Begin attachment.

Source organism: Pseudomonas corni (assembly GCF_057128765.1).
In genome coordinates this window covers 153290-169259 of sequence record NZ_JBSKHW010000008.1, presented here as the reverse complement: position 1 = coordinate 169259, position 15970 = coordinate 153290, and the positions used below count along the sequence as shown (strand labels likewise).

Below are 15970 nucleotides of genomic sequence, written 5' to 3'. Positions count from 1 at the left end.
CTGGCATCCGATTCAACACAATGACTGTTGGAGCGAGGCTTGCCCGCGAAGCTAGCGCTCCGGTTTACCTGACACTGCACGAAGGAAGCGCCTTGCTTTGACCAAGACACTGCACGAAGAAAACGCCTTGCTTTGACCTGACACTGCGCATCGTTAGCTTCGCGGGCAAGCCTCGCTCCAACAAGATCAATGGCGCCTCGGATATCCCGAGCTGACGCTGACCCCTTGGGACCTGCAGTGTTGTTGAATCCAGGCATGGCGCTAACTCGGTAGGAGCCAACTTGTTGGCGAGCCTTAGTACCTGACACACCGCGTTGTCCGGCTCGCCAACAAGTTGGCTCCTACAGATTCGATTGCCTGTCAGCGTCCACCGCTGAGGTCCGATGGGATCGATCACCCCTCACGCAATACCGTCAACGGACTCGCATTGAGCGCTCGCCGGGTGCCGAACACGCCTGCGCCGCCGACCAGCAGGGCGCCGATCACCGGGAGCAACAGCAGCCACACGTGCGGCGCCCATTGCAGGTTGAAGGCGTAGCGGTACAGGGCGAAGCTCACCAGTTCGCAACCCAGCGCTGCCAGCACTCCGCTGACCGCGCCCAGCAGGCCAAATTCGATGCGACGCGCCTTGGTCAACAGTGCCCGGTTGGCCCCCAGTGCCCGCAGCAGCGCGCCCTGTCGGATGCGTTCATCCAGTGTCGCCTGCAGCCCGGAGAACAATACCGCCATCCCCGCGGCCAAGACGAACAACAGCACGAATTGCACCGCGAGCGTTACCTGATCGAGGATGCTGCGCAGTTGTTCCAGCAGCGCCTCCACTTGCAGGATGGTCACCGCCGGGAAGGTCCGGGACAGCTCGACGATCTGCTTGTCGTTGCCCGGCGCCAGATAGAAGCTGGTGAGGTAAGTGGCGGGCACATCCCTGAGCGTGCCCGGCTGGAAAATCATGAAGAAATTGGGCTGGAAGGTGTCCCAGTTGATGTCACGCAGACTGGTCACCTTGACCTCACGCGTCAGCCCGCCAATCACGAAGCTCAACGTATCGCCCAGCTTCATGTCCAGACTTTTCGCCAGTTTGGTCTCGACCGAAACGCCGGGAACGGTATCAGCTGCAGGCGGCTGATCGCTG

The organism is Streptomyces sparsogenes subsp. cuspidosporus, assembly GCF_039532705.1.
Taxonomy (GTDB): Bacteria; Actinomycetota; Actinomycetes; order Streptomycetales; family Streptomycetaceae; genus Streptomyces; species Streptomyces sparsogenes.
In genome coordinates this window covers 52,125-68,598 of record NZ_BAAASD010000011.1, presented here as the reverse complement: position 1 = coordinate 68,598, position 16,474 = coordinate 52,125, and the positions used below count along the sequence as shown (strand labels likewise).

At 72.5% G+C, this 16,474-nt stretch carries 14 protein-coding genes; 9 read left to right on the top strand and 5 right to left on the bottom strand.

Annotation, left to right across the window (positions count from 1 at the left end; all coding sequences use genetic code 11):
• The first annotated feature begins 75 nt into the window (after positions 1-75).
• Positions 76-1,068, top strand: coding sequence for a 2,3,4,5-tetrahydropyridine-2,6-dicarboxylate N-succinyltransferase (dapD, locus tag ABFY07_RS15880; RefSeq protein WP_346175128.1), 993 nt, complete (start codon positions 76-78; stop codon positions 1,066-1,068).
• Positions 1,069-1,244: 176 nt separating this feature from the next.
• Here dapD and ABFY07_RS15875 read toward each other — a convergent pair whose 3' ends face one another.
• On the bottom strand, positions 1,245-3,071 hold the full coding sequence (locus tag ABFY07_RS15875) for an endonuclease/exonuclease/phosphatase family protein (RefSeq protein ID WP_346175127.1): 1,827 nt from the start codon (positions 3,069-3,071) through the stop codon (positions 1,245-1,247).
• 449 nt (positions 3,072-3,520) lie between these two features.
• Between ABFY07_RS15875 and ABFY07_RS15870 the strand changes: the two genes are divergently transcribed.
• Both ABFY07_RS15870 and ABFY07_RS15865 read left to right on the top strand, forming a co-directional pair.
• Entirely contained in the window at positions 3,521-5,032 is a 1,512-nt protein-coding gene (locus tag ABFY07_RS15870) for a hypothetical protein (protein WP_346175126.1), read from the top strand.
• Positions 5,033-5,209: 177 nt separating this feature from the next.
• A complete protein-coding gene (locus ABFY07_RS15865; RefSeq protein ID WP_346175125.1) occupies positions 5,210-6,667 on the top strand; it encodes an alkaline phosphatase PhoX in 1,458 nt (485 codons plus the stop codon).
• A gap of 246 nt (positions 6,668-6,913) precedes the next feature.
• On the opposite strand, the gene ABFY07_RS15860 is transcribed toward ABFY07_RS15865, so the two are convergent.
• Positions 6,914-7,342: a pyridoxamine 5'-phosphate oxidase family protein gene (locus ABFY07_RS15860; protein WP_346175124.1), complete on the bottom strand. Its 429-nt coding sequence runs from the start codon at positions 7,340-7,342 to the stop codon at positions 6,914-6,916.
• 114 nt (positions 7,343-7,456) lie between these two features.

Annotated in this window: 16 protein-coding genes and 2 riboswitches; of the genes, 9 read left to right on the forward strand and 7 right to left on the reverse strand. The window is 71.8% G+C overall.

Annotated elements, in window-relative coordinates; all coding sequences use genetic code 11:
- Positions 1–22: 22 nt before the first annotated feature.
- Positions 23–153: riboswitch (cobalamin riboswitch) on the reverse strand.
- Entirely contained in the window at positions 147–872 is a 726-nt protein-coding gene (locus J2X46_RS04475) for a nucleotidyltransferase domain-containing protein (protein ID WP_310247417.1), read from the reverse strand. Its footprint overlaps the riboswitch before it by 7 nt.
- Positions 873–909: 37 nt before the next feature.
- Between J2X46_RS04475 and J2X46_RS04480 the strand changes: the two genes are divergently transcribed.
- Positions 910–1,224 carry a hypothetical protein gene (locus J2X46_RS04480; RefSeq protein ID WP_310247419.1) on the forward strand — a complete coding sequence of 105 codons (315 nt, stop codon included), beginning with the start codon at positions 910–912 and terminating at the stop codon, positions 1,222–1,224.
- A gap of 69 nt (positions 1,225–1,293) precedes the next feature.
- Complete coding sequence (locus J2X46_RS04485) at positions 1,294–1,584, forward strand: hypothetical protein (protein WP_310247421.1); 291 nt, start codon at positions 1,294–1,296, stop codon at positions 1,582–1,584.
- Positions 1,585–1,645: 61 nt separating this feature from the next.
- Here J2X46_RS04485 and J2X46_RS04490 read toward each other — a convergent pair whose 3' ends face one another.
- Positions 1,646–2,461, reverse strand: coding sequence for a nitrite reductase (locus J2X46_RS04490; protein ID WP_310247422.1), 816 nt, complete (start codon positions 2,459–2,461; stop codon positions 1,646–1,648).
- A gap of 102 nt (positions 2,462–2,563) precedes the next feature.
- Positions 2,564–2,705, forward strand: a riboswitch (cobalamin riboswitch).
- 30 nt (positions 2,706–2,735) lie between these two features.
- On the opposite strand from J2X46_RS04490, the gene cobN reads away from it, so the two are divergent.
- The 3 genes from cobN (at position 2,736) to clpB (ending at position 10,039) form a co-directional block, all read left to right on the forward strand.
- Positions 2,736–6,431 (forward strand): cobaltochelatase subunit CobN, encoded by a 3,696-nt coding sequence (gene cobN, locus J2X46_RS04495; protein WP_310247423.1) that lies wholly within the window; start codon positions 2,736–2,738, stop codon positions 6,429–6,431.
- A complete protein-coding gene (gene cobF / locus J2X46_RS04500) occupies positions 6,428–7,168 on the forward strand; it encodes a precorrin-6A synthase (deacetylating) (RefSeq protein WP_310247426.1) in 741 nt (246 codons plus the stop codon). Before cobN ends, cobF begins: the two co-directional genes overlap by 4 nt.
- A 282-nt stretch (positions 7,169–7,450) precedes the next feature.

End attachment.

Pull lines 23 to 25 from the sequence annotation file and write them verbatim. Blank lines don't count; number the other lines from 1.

• Positions 6,914-7,342: a pyridoxamine 5'-phosphate oxidase family protein gene (locus ABFY07_RS15860; protein WP_346175124.1), complete on the bottom strand. Its 429-nt coding sequence runs from the start codon at positions 7,340-7,342 to the stop codon at positions 6,914-6,916.
• 114 nt (positions 7,343-7,456) lie between these two features.

Annotated in this window: 16 protein-coding genes and 2 riboswitches; of the genes, 9 read left to right on the forward strand and 7 right to left on the reverse strand. The window is 71.8% G+C overall.